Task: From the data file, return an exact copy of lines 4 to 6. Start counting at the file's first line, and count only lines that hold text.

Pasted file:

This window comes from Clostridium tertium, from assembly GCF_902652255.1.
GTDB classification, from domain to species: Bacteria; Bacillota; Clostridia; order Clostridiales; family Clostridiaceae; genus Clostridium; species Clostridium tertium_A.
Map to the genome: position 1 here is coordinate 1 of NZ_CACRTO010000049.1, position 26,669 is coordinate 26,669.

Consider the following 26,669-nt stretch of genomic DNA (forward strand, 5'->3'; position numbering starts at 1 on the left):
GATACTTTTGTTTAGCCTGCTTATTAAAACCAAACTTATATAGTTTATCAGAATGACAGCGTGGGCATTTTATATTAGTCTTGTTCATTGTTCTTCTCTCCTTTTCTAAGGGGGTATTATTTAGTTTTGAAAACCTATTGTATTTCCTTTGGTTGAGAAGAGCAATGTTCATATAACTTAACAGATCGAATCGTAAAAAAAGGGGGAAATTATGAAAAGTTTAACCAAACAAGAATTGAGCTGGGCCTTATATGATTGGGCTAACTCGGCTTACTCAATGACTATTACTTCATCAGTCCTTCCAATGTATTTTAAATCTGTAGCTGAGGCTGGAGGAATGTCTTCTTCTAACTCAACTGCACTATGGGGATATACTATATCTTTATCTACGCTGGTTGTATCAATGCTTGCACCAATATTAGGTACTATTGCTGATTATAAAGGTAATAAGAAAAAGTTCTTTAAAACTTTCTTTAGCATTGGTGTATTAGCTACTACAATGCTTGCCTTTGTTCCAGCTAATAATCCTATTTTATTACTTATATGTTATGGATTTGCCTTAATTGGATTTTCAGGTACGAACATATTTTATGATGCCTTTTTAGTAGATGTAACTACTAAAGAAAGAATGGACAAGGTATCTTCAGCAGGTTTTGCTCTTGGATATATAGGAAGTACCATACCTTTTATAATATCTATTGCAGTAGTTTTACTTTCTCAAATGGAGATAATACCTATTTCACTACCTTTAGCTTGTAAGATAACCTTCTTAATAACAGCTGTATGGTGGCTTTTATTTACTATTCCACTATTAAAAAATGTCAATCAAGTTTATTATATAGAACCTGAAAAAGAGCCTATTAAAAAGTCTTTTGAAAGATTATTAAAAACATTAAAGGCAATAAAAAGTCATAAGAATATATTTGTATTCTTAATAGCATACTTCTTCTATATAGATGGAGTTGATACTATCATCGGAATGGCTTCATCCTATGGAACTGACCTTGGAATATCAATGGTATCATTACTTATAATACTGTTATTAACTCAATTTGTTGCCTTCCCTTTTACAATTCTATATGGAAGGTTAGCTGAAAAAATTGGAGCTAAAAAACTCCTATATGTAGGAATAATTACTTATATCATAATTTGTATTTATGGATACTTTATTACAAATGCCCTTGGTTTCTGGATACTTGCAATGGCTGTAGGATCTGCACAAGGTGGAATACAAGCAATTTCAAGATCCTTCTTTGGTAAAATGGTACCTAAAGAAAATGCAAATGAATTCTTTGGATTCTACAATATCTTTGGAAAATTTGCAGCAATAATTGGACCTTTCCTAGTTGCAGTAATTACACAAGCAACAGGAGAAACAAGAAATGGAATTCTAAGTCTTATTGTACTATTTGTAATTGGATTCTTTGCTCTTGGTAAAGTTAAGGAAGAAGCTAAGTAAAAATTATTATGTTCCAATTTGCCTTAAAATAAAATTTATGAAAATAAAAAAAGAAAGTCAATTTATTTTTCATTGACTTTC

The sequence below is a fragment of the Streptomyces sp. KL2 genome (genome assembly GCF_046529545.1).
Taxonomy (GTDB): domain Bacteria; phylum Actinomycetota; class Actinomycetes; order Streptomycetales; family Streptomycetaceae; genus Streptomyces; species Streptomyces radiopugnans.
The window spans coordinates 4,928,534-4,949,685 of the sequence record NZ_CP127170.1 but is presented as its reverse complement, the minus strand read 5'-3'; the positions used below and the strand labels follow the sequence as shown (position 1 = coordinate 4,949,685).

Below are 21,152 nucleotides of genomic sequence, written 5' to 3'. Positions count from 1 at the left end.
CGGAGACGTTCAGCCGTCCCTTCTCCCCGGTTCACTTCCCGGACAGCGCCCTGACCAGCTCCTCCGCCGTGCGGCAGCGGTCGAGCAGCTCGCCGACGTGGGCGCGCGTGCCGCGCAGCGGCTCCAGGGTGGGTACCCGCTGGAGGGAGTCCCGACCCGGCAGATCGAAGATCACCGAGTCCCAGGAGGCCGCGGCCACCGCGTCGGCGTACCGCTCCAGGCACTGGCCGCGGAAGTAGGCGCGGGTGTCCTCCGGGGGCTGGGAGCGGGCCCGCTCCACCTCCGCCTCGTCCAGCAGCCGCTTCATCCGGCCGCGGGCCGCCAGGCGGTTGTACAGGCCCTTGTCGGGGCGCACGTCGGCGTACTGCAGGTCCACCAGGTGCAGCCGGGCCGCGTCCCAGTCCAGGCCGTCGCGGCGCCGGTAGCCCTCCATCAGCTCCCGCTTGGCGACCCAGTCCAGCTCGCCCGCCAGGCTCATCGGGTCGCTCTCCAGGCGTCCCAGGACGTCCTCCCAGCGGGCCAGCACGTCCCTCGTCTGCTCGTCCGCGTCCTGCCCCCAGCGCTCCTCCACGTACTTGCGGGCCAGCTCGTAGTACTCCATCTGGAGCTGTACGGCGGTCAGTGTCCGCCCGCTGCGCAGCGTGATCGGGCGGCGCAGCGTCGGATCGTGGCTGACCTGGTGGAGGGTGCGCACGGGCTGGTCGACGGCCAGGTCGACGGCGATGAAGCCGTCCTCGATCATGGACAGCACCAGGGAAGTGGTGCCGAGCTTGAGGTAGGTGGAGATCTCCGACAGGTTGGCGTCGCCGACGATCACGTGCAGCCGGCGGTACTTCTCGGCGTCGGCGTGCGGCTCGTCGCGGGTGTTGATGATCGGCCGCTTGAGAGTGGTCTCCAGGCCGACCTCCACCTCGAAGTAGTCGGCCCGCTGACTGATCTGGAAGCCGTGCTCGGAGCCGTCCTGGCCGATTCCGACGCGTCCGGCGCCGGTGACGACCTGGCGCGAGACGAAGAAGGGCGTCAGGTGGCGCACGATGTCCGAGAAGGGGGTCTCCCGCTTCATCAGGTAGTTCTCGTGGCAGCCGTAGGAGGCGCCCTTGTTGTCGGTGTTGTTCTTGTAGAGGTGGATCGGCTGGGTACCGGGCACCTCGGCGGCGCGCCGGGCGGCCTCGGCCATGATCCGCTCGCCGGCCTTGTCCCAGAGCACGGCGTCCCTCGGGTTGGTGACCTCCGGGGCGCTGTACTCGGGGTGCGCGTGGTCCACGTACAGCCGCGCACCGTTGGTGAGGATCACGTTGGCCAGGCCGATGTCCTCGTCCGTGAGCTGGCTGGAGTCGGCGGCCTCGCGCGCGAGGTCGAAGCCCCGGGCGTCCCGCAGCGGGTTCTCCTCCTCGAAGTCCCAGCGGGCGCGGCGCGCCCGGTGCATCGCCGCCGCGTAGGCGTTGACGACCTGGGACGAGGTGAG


Consider the following 26,669-nt stretch of genomic DNA (forward strand, 5'->3'; position numbering starts at 1 on the left):
GATACTTTTGTTTAGCCTGCTTATTAAAACCAAACTTATATAGTTTATCAGAATGACAGCGTGGGCATTTTATATTAGTCTTGTTCATTGTTCTTCTCTCCTTTTCTAAGGGGGTATTATTTAGTTTTGAAAACCTATTGTATTTCCTTTGGTTGAGAAGAGCAATGTTCATATAACTTAACAGATCGAATCGTAAAAAAAGGGGGAAATTATGAAAAGTTTAACCAAACAAGAATTGAGCTGGGCCTTATATGATTGGGCTAACTCGGCTTACTCAATGACTATTACTTCATCAGTCCTTCCAATGTATTTTAAATCTGTAGCTGAGGCTGGAGGAATGTCTTCTTCTAACTCAACTGCACTATGGGGATATACTATATCTTTATCTACGCTGGTTGTATCAATGCTTGCACCAATATTAGGTACTATTGCTGATTATAAAGGTAATAAGAAAAAGTTCTTTAAAACTTTCTTTAGCATTGGTGTATTAGCTACTACAATGCTTGCCTTTGTTCCAGCTAATAATCCTATTTTATTACTTATATGTTATGGATTTGCCTTAATTGGATTTTCAGGTACGAACATATTTTATGATGCCTTTTTAGTAGATGTAACTACTAAAGAAAGAATGGACAAGGTATCTTCAGCAGGTTTTGCTCTTGGATATATAGGAAGTACCATACCTTTTATAATATCTATTGCAGTAGTTTTACTTTCTCAAATGGAGATAATACCTATTTCACTACCTTTAGCTTGTAAGATAACCTTCTTAATAACAGCTGTATGGTGGCTTTTATTTACTATTCCACTATTAAAAAATGTCAATCAAGTTTATTATATAGAACCTGAAAAAGAGCCTATTAAAAAGTCTTTTGAAAGATTATTAAAAACATTAAAGGCAATAAAAAGTCATAAGAATATATTTGTATTCTTAATAGCATACTTCTTCTATATAGATGGAGTTGATACTATCATCGGAATGGCTTCATCCTATGGAACTGACCTTGGAATATCAATGGTATCATTACTTATAATACTGTTATTAACTCAATTTGTTGCCTTCCCTTTTACAATTCTATATGGAAGGTTAGCTGAAAAAATTGGAGCTAAAAAACTCCTATATGTAGGAATAATTACTTATATCATAATTTGTATTTATGGATACTTTATTACAAATGCCCTTGGTTTCTGGATACTTGCAATGGCTGTAGGATCTGCACAAGGTGGAATACAAGCAATTTCAAGATCCTTCTTTGGTAAAATGGTACCTAAAGAAAATGCAAATGAATTCTTTGGATTCTACAATATCTTTGGAAAATTTGCAGCAATAATTGGACCTTTCCTAGTTGCAGTAATTACACAAGCAACAGGAGAAACAAGAAATGGAATTCTAAGTCTTATTGTACTATTTGTAATTGGATTCTTTGCTCTTGGTAAAGTTAAGGAAGAAGCTAAGTAAAAATTATTATGTTCCAATTTGCCTTAAAATAAAATTTATGAAAATAAAAAAAGAAAGTCAATTTATTTTTCATTGACTTTC

The sequence below is a fragment of the Streptomyces sp. KL2 genome (genome assembly GCF_046529545.1).